The Baltimore-bred, Brooklyn-based Animal Collective have made a name for themselves by being something wholly other. Their music is convoluted, ecstatic, cluttered, noisy, scratchy, itchy and downright fun. Their last two full-length albums, 2003's Sung Tongs and 2005's Feels, create an acid campfire sing out -- with everyone singing a different blissed-out tune in as obnoxious and wildly creative a manner as possible. Sounds are layered on sounds are layered on sounds and are then separated seemingly at random. But Avey Tare and Panda Bear know exactly what they are doing. There isn't anything remotely excessive about AC's excess. They have, until now, presented a holistic view of the individual through the guise of consensus-building pop noiseadelia. With Strawberry Jam, the orgiastic aural carnival sideshow begins to change a bit. There is a growing tension at work here in the music. There is Panda Bear's warm, bubbling sunshine pop that's as childlike as Brian Wilson's or Bobby Callendar's. He's got the cosmic vibe that expresses itself as goodwill toward everything. It's full of padded moments and long, shimmering, blanketing heat. Check his wonderfully accessible hippie blurt in "Chores" when he exclaims: "...Now I got these chores./I'm never gonna hurt no one...I only want the time/to do one thing that I like/To take a walk in the light drizzle/At the end of the day/When there's no one watching." Who knows who's stoned on what? Acid is too easy for this kind of happiness. On the other hand, there is Tare's utter sense of alienation, his strangeness -- and estrangement -- from the limits and inconveniences of the human body and its politics, and his questioning of his own place in human relationships and interactions. It too can express itself as a kind of manic glee, but it's far more brittle. That said, it makes for an utterly compelling, even obsessive listen. The single "Peacebone" that opens the album in a blur of synth and electronic noise breaks loose into a whirring, beat-driven pop song with a messiness in the mix and hallucination-inducing lyrics: "A peacebone got found in the dinosaur wing/Well I was jumping all over while the fuse was slowly shrinking/There was a jugular vein in the jugular's girl/was supposed to be leaking into interesting colors..." On "Unsolved Mysteries" with its sampled strings and pump organ, he begins to engage: "...Why must we move on/From such happy lawns/Into nostalgia's pond/And only be traces..." and then begins to grate with his questions, observations, and neurosis. Thank goodness: these two and their partners in crime are human after all! David Bowie, Philip Glass and Brian Eno can only dream about having been creative enough to come up with "Fireworks #1." Sure, their collective influence (Terry Riley's too, but he's on another plane altogether -- he's not predisposed to such abject "seriousness") may indeed have inspired the song's hypnotic glam ambiences, but they could never have glued it all together so loosely or gleefully. "Winter Wonderland" by Tare is another adrenaline infused orgy of manic musical happiness, even if the lyrics state otherwise. It's got that AC thing where overdrive into infinity is not just a choice but an M.O. The set closes with Panda's "Derek." It's among the most beautiful and tender songs he's written. Mid-tempo and relatively stripped down for AC, the vocal is a Beach Boys styled melody but more complex. Sounds cross the aural landscape on top of, underneath, and next to the melody until about the track's mid-point when all hell breaks loose. Joe Meek and Phil Spector might have bee able to manage a sheer wall of uber-echo this deep in the percussion and keyboards and have the vocals come right out of the middle, floating above and around the mix. So this tension and sharp, edgy contrast is felt now more than ever before on AC's records, but it's a great thing. It doesn't feel or sound personal, and it doesn't sound as if anybody is interested in closing the gap. Which is wonderful, because what literally bleeds out of the speakers is the most primal yet most sophisticated record AC have done to date. Children could sing these melodies -- and that's the point -- but it took cleverness, a collective sense of humor, and faith in one another to put Strawberry Jam into such a seamless, delicious whole. ~ Thom Jurek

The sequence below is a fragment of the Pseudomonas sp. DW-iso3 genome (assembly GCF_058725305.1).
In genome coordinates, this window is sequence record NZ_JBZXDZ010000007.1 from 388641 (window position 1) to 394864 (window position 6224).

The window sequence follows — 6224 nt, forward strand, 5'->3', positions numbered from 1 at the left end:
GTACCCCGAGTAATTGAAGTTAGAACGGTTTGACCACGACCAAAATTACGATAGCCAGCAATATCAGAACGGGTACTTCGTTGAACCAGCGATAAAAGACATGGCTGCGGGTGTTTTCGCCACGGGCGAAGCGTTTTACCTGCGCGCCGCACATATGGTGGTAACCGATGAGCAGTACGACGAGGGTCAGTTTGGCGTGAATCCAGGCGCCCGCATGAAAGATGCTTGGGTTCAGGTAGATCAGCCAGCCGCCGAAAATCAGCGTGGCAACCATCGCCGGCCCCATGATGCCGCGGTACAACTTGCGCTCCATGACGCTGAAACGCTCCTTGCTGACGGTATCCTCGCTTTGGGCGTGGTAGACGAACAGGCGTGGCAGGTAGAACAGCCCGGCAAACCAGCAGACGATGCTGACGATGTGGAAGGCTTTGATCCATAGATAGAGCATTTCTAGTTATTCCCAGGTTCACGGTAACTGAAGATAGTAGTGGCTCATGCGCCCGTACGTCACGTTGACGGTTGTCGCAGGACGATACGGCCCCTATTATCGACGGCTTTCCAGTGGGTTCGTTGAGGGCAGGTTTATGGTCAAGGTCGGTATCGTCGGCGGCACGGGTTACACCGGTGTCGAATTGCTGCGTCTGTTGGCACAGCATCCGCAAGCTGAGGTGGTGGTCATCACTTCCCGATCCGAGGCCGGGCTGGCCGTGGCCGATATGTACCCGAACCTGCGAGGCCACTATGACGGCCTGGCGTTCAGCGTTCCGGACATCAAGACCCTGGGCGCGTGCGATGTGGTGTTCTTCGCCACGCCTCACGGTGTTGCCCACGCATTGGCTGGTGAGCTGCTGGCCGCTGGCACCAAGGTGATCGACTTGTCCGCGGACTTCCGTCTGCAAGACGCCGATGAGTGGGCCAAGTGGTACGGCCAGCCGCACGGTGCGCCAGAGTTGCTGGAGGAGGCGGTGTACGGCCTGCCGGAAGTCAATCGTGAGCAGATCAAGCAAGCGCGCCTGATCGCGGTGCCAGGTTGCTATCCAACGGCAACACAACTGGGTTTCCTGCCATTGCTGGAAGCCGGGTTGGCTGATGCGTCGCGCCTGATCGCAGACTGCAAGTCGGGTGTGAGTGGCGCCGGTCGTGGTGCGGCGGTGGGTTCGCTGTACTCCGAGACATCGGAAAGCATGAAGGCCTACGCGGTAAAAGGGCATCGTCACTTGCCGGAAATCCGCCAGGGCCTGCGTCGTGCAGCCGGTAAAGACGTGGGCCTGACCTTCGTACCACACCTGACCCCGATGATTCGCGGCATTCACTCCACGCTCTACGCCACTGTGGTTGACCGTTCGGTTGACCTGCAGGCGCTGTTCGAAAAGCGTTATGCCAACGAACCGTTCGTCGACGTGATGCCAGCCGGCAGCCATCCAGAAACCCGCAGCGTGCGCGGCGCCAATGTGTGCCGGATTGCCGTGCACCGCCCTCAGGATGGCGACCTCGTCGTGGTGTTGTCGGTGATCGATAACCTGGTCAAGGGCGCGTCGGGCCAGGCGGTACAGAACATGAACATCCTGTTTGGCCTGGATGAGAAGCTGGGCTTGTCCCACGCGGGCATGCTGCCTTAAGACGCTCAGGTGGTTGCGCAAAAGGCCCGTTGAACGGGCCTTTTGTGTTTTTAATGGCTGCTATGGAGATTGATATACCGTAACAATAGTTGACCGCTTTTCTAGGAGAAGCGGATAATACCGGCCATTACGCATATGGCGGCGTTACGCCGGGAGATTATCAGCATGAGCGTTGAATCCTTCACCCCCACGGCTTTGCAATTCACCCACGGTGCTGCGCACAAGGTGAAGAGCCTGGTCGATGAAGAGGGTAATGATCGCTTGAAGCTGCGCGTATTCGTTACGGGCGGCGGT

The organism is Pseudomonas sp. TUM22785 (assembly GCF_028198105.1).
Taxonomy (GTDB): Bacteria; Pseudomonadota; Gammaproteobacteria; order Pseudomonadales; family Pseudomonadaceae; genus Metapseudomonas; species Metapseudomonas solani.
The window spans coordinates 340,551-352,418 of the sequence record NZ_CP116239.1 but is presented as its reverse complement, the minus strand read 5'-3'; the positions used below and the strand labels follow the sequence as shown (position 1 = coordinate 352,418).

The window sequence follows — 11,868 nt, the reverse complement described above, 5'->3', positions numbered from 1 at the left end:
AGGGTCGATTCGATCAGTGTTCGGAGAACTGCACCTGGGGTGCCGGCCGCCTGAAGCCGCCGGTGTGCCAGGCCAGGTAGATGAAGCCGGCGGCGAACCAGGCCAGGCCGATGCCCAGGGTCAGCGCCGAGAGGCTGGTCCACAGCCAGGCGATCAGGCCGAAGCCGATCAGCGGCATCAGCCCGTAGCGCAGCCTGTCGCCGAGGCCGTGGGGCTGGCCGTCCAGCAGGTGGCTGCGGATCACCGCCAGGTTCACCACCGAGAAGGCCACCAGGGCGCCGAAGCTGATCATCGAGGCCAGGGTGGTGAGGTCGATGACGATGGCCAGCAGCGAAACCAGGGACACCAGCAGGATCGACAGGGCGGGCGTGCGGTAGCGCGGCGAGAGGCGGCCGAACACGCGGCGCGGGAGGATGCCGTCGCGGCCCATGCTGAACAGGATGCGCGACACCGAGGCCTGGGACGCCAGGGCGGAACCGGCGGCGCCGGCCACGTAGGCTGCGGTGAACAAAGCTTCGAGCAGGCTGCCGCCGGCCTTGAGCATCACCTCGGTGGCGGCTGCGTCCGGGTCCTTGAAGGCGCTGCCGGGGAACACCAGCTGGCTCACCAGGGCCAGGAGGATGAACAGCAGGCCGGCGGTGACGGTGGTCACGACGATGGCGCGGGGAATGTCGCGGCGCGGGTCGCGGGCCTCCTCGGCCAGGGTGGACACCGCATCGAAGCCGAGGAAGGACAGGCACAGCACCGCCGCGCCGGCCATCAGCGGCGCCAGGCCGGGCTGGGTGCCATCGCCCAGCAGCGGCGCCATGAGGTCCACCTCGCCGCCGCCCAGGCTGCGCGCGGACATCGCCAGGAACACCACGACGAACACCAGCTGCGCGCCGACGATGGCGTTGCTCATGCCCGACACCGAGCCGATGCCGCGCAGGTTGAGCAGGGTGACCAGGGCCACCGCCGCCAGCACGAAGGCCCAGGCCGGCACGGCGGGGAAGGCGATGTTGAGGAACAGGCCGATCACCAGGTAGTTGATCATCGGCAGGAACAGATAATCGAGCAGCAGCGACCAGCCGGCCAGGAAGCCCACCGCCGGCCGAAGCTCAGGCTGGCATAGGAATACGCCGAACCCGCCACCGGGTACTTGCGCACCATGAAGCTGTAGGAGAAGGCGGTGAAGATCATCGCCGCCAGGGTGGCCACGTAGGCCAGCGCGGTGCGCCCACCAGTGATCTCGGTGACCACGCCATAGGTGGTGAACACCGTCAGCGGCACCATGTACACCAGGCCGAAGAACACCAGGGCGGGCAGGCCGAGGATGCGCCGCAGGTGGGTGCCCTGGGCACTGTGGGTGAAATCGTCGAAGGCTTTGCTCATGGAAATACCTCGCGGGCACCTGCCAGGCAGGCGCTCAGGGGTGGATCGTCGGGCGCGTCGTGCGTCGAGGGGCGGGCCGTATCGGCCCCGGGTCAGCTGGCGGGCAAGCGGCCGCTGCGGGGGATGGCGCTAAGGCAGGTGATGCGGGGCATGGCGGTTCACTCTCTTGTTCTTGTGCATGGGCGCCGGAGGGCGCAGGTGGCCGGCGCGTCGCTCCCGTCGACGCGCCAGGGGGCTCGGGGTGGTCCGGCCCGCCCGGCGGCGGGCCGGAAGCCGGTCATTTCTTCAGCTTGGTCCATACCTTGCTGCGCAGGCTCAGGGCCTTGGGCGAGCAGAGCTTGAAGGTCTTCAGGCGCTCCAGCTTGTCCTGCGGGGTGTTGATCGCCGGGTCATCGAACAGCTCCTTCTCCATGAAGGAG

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Alternatif et Indé - Released August 17, 2018 | Domino Recording Co